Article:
To assess degrees of ocean acidification, we mainly investigated decadal changes in the saturation state of seawater with respect to aragonite (Ωarg), which is a more vulnerable mineral form of CaCO3, along the 179°E meridian (WOCE P14N) in the Pacific Ocean. We found a maximum decrease of Ωarg of −0.48 (−0.034 a−1) at 200–300 dbar (isopycnal surfaces of 24.0–25.8 kg m−3) at 20°N. Between 1993 and 2007, the saturation horizon rose by 17 dbar (1.2 dbar a−1) at latitudes 10°N–50°N. Although ΔΩarg mostly reflected changes in normalized dissolved inorganic carbon (ΔnCT), it was larger than could be explained by anthropogenic CO2 storage alone. Decomposition of ΔnCT revealed that ΔΩarg was enhanced by approximately 50% by a non-anthropogenic CO2 contribution represented by changes in apparent oxygen utilization. Our results suggest that ocean acidification can be temporarily accelerated by temporal changes in oceanic conditions.
Posts Tagged 'Pacific'
Tags: chemistry, field, Pacific
Tags: chemistry, Pacific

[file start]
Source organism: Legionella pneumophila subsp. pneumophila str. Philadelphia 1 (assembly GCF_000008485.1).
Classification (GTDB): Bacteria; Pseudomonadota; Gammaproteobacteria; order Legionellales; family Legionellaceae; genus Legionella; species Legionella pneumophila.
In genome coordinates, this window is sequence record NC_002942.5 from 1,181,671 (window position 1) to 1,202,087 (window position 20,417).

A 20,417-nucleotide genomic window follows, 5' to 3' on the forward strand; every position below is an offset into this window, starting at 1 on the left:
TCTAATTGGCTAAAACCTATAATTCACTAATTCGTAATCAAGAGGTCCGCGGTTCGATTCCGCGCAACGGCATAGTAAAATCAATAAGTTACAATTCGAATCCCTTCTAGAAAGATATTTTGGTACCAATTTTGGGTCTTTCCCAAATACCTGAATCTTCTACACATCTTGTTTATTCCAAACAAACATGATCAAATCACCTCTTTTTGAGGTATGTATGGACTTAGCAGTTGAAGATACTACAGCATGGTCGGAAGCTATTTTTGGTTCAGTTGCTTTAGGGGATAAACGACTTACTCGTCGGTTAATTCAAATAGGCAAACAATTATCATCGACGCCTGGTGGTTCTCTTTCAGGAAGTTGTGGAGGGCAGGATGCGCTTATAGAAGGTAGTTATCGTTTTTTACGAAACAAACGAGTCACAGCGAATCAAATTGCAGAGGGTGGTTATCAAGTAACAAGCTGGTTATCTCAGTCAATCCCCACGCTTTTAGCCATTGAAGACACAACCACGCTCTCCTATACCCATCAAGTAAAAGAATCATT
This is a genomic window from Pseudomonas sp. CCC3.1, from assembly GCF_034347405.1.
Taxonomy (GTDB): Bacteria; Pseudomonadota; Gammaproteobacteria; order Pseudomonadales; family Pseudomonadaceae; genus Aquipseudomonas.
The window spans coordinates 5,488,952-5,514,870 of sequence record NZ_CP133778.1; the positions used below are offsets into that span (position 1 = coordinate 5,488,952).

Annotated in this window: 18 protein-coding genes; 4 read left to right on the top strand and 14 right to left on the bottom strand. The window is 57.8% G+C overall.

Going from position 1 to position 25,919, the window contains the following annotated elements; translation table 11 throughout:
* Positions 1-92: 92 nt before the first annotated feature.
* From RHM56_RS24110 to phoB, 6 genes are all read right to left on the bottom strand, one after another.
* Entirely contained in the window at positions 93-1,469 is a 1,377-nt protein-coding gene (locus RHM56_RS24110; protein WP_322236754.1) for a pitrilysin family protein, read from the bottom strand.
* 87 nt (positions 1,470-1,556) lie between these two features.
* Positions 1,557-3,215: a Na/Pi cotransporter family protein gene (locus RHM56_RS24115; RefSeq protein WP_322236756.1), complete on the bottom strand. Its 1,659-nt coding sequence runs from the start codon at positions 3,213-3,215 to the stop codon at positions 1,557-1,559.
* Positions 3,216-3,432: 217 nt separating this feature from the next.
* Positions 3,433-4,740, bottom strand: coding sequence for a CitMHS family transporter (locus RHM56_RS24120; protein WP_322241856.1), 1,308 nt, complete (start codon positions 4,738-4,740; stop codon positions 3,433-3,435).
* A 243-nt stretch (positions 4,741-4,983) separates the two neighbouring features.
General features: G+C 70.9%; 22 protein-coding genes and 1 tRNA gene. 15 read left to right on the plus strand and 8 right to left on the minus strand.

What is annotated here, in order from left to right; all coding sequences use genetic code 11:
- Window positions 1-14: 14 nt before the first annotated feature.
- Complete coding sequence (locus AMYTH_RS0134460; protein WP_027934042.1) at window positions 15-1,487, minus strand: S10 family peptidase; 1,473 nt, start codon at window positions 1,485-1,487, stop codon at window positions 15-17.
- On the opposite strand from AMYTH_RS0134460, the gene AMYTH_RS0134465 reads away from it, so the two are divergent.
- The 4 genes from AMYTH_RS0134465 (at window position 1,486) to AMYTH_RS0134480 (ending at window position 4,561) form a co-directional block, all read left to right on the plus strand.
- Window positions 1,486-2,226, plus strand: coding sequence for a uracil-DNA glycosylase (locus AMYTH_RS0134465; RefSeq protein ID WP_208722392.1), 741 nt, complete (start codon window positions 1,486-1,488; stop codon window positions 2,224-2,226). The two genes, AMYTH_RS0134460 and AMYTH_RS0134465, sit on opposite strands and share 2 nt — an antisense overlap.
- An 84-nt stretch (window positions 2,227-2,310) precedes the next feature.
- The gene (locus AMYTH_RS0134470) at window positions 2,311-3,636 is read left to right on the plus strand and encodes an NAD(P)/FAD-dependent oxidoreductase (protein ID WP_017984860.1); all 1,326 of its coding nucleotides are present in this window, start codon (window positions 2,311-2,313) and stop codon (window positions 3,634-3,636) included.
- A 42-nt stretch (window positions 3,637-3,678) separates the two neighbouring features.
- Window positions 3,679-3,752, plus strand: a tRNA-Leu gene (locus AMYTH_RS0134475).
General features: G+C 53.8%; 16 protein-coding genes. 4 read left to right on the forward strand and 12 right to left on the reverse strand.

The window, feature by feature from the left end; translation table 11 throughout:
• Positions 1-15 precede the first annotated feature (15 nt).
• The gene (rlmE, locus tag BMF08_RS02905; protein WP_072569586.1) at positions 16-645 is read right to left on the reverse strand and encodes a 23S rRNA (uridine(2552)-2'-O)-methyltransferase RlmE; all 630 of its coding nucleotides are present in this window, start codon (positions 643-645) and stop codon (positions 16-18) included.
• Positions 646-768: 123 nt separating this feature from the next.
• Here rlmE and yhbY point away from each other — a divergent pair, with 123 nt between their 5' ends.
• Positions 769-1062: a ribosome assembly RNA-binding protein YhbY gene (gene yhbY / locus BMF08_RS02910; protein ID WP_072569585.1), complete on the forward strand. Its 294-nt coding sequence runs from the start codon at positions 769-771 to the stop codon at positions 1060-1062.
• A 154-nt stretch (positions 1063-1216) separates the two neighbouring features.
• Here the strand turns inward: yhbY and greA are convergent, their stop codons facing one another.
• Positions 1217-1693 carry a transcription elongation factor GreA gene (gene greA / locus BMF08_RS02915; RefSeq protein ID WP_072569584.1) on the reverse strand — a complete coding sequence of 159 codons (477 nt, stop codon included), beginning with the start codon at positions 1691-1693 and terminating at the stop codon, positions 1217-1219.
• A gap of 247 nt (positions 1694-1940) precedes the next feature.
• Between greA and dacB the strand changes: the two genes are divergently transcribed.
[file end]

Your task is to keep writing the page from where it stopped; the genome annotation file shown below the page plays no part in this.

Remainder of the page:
The Hawaiian archipelago, the most remote group of islands on Earth, has long been associated with the world’s most recognizable image of global change. The Mauna Loa atmospheric CO2 record, begun in March 1958 by Charles David Keeling, shows with startling clarity the saw-tooth pattern of the seasonal changes of land vegetation, and the still astonishing, dominating, rise forced by fossil fuel burning which is rapidly changing our world. Within perhaps only 5 years the peak in the annual signal atop Mauna Loa will touch the 400 ppm by volume mark, which would have been inconceivable to scientists of the first half of the twentieth century. But there is one huge and environmentally critical signal that is not easily seen in the “Keeling curve,” and that is the oceanic uptake of fossil fuel CO2. In this issue of PNAS, Dore et al. (1) document with great clarity the changes in ocean CO2 chemistry and pH occurring in the ocean in the waters off Hawaii from fossil fuel CO2 invasion.